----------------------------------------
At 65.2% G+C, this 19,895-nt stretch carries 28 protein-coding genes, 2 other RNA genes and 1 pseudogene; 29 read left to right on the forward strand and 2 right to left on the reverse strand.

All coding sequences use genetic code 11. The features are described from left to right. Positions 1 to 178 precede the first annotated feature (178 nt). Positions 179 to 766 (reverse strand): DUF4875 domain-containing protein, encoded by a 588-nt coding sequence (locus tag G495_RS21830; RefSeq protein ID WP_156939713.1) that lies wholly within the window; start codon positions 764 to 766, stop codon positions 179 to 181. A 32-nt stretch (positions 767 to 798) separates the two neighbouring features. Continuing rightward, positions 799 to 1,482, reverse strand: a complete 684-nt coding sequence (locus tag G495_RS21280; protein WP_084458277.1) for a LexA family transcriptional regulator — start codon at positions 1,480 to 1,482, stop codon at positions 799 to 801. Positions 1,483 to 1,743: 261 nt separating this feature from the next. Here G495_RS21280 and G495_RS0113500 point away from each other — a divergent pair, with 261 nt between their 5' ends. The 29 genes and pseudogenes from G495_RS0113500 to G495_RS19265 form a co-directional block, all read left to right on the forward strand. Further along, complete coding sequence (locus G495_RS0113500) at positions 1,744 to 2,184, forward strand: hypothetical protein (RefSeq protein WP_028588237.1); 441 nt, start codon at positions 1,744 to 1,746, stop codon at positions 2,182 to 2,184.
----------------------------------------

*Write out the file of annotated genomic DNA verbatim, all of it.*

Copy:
At 65.2% G+C, this 19,895-nt stretch carries 28 protein-coding genes, 2 other RNA genes and 1 pseudogene; 29 read left to right on the forward strand and 2 right to left on the reverse strand.

All coding sequences use genetic code 11. The features are described from left to right. Positions 1 to 178 precede the first annotated feature (178 nt). Positions 179 to 766 (reverse strand): DUF4875 domain-containing protein, encoded by a 588-nt coding sequence (locus tag G495_RS21830; RefSeq protein ID WP_156939713.1) that lies wholly within the window; start codon positions 764 to 766, stop codon positions 179 to 181. A 32-nt stretch (positions 767 to 798) separates the two neighbouring features. Continuing rightward, positions 799 to 1,482, reverse strand: a complete 684-nt coding sequence (locus tag G495_RS21280; protein WP_084458277.1) for a LexA family transcriptional regulator — start codon at positions 1,480 to 1,482, stop codon at positions 799 to 801. Positions 1,483 to 1,743: 261 nt separating this feature from the next. Here G495_RS21280 and G495_RS0113500 point away from each other — a divergent pair, with 261 nt between their 5' ends. The 29 genes and pseudogenes from G495_RS0113500 to G495_RS19265 form a co-directional block, all read left to right on the forward strand. Further along, complete coding sequence (locus G495_RS0113500) at positions 1,744 to 2,184, forward strand: hypothetical protein (RefSeq protein WP_028588237.1); 441 nt, start codon at positions 1,744 to 1,746, stop codon at positions 2,182 to 2,184.